By Jason B. CutshawApril 29, 2010
FORT DRUM, N.Y. - Soldiers, Family Members and volunteers across post received recognition for all they give to the installation during the annual Fort Drum Volunteer and Man / Woman of the Mountain appreciation ceremony April 20 at the Commons.
During the past year, 60 volunteers donated their time, representing a savings of $2,028,141 if the time had been paid.
"Thank you for coming to this evening's event and joining me in paying tribute to the 60 Fort Drum volunteers who were nominated for Volunteer of the Year as well as the five individuals who were nominated and selected as this year's Men and Women of the Mountain, for all the dedication and hard work that they have given back to this installation," said Jane Bresko, Fort Drum Army Volunteer Corps program manager.
"Without (volunteers), Fort Drum would be just like any other installation in the Army," Bresko continued. "But we are not. In the words of Col. Kenneth H. Riddle, Fort Drum Garrison commander, we are 'the Army's best kept secret,' and in part, we have our volunteers to thank for that.
"Volunteers truly make the Fort Drum community a better place to live, and tonight we are here to honor these individuals for their contributions," she added.
To begin the ceremony, Bresko invited Maj. Gen. James L. Terry, 10th Mountain Division (LI) and Fort Drum commander, to speak to the recipients and thank them for all of their hard work on behalf of the post community.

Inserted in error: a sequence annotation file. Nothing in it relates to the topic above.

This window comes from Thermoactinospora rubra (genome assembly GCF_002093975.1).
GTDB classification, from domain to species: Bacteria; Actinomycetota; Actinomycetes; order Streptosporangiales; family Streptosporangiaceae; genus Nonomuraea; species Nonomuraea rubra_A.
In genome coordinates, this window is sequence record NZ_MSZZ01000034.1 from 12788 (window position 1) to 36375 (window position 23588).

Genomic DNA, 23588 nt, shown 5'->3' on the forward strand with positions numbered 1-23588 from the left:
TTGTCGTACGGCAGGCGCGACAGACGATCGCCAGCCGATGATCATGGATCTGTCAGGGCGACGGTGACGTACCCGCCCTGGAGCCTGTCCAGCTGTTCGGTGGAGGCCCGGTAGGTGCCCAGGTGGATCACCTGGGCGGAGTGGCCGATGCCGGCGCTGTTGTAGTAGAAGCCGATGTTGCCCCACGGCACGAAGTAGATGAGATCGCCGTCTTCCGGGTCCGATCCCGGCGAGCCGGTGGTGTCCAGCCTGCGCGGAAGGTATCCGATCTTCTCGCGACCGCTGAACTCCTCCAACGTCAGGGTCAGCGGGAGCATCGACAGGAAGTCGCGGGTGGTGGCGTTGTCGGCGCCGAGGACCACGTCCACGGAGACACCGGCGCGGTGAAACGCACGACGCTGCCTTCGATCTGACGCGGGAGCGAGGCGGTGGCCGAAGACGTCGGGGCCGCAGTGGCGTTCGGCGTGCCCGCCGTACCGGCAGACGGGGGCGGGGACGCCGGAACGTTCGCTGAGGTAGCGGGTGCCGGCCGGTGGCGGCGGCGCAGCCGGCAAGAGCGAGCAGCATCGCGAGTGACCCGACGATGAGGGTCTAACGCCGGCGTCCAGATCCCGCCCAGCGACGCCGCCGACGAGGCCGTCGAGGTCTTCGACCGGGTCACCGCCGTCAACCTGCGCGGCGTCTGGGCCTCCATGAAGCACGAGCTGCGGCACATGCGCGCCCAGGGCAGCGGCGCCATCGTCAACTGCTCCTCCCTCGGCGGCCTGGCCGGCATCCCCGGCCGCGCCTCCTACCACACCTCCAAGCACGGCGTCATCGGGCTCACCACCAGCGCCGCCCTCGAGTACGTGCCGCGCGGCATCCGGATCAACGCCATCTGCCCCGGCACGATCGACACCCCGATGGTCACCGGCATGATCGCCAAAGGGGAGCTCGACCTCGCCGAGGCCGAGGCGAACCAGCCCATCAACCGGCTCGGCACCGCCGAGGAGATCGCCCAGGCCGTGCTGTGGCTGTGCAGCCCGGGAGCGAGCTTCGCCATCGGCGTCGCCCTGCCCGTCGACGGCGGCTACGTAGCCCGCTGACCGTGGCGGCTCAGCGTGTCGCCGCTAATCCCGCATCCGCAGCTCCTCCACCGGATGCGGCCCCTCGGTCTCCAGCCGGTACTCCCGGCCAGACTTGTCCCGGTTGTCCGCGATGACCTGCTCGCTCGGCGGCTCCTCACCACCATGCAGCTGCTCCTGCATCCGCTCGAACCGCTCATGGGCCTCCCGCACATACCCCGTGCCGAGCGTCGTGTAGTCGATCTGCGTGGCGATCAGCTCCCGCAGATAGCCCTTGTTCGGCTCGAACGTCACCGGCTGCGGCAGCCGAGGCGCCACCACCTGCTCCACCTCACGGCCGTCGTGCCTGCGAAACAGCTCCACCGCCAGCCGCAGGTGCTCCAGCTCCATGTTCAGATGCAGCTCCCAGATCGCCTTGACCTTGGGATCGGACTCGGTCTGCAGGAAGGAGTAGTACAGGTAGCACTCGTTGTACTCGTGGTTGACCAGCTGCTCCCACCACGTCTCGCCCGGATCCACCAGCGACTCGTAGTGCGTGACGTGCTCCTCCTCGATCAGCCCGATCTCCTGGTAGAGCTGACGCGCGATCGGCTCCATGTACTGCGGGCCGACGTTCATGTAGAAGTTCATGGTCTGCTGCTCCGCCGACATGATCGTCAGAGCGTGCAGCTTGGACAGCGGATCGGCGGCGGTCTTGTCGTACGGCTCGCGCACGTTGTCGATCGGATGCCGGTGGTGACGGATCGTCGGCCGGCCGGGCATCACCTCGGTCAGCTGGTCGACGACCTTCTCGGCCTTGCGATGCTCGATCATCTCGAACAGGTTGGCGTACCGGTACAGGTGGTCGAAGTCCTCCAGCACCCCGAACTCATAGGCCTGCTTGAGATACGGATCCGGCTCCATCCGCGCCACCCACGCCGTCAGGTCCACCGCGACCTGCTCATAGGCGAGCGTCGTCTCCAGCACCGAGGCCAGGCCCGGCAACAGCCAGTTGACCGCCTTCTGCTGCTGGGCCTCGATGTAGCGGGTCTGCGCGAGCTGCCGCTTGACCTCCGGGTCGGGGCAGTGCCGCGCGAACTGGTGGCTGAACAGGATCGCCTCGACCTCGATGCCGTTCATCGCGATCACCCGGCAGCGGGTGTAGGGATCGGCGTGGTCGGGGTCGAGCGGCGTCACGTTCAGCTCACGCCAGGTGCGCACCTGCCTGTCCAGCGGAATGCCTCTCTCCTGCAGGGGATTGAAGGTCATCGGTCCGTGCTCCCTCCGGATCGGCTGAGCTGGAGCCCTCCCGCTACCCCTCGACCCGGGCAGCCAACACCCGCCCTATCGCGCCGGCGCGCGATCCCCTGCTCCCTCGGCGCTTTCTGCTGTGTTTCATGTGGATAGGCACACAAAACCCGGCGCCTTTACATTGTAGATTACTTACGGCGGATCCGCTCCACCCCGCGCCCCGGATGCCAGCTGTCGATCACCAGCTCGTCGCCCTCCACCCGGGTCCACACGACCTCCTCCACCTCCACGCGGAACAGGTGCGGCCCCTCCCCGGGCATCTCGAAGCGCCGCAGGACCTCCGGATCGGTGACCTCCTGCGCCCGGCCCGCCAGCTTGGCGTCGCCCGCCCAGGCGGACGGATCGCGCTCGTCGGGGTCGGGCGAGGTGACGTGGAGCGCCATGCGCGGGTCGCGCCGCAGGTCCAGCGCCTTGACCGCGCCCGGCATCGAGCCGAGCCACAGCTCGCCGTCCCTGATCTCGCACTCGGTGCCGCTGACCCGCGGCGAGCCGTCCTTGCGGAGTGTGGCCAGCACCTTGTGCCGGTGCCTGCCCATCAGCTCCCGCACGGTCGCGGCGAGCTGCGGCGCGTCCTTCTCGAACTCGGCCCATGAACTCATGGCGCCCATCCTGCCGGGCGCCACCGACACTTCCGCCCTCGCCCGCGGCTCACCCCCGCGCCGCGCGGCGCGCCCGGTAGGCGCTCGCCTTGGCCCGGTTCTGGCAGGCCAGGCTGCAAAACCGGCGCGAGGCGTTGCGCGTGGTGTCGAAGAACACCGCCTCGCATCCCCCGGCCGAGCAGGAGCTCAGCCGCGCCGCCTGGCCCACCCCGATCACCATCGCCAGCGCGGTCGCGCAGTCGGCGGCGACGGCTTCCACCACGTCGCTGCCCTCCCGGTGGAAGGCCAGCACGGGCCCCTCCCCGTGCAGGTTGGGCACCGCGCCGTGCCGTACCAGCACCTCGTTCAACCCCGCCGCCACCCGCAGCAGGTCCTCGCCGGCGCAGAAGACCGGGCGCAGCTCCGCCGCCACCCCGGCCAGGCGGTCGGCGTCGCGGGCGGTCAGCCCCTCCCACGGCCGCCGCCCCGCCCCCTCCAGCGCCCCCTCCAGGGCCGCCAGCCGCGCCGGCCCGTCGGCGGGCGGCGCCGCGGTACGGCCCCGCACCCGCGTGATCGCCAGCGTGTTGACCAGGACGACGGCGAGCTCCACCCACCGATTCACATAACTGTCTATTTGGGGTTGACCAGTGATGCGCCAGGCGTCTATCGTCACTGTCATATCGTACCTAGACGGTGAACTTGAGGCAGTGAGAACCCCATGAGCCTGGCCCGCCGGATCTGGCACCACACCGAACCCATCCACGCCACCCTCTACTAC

"I am honored to be here tonight to present the Volunteer of the Year awards," Terry
said. "America has a long and proud tradition of volunteer service. Now, more than ever, volunteers are renewing their commitment to helping others and making new connections that bring us closer together as Families, as neighbors, as communities and as a nation.
"Recognizing and honoring volunteers sets a standard for their service, encourages a sustained commitment to civic participation, and inspires others to make service to communities a central part of their lives," he added. "This year's National Volunteer Week recognizes and celebrates people in action. We are here today to honor individuals who dedicate themselves to taking action and solving problems in their communities."